Once again Berlin and the Federal Republic have spoiled us for home. Now, when we don't get a million people out for a political speech in Worcester, Mass., or Danbury, Conn., everyone, especially the reporters, is going to write that there are signs of apathy in the United States. And when we have crowded dinners of 50 at the White House, I am afraid this dinner is going to throw a pall on the entire affair.
I take great pleasure in accompanying my fellow Americans here - the Secretary of State, the members of the Military Mission here, General Clay, who is so identified with this city; Dr. Conant, who is identified with this city and the Federal Republic and the best of our life in the United States; Mr. George Meany, who regards the responsibility of the American trade union movement as worldwide in its commitment and fight for freedom. So I come to Berlin in very good company.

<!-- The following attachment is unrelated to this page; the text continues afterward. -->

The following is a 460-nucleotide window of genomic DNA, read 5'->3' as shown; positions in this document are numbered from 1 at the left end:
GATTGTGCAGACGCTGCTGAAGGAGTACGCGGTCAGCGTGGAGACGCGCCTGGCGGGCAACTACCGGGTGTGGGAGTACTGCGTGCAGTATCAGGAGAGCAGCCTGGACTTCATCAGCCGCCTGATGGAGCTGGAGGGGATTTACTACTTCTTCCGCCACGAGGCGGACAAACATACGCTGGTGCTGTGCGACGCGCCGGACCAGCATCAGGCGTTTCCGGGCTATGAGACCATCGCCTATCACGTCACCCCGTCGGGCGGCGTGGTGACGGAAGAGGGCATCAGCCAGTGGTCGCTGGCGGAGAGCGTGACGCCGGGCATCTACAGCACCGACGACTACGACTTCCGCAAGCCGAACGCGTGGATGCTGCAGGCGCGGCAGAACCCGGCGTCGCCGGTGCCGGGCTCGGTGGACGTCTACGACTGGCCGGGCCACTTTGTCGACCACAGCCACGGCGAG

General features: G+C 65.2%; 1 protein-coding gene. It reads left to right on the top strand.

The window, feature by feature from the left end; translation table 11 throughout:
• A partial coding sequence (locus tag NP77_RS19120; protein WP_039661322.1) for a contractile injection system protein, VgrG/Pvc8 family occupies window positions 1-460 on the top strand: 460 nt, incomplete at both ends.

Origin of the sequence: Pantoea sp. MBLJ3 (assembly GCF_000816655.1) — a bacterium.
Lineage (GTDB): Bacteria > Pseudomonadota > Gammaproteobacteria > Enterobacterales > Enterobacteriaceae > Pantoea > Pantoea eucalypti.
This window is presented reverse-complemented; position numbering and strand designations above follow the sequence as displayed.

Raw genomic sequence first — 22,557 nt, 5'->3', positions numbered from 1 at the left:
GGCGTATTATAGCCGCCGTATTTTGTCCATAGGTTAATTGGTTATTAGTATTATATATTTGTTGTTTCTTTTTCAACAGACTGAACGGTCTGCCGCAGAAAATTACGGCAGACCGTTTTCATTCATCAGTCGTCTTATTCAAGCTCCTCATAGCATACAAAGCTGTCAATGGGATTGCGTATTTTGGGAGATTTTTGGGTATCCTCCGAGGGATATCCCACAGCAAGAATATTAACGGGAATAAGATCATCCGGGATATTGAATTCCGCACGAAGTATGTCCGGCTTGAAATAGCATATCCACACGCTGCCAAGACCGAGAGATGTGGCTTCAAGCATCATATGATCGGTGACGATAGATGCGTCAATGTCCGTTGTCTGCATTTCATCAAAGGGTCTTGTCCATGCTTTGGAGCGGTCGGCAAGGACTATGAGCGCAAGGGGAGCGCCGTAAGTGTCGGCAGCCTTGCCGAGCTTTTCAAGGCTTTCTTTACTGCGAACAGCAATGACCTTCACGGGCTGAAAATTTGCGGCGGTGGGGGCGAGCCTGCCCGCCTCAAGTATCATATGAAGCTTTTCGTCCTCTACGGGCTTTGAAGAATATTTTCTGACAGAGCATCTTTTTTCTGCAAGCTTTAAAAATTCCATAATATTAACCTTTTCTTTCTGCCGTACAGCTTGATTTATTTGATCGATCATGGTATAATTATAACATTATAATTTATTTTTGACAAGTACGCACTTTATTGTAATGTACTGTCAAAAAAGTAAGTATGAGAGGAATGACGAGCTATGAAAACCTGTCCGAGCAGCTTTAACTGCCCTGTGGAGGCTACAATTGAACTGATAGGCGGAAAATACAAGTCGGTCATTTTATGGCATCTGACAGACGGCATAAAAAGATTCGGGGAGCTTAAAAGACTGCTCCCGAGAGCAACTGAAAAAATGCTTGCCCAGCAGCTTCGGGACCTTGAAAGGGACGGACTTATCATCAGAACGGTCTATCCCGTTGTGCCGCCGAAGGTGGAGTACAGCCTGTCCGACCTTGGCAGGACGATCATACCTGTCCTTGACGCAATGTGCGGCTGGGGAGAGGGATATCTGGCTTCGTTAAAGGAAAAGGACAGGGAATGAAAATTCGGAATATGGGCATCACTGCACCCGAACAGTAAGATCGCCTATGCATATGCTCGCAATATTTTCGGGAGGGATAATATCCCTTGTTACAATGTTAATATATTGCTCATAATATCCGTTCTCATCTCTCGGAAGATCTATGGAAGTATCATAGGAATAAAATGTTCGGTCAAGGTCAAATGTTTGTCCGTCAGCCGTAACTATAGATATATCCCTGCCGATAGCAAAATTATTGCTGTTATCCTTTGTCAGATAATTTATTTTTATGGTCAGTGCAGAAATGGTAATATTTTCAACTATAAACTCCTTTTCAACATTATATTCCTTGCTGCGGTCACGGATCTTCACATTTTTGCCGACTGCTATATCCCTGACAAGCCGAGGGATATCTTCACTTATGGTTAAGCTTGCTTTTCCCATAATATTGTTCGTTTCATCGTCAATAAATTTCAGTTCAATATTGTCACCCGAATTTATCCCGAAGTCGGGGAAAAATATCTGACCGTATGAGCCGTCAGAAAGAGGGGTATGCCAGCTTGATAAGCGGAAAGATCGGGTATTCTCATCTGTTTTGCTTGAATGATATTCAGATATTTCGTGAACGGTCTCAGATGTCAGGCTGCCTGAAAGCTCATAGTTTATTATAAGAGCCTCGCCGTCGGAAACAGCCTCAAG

And most of all, I am glad I came to the Federal Republic to visit the Chancellor, to come to this city whose Mayor has been so unusual in his exposition of the identity of Berlin with the whole cause of freedom; and the counsels of those who suggested that we let down the anchor and stay in the harbor instead of setting sail, it seems to me, have been proven, on this occasion as on so many others, wrong.
I came last to Berlin in July of 1945, and I saw a ruined city. So when I see these bright and shining buildings and, much more importantly, these young and bright and shining faces, I am not fooled that this has been an easy 18 years.
So I ask you all to join with me in drinking to the people of Berlin on both sides of the wall, to the German people on both sides of the wall, to the cause of freedom on both sides of the wall, and to the very good health of the Mayor, who symbolizes so well what has gathered us all together here today.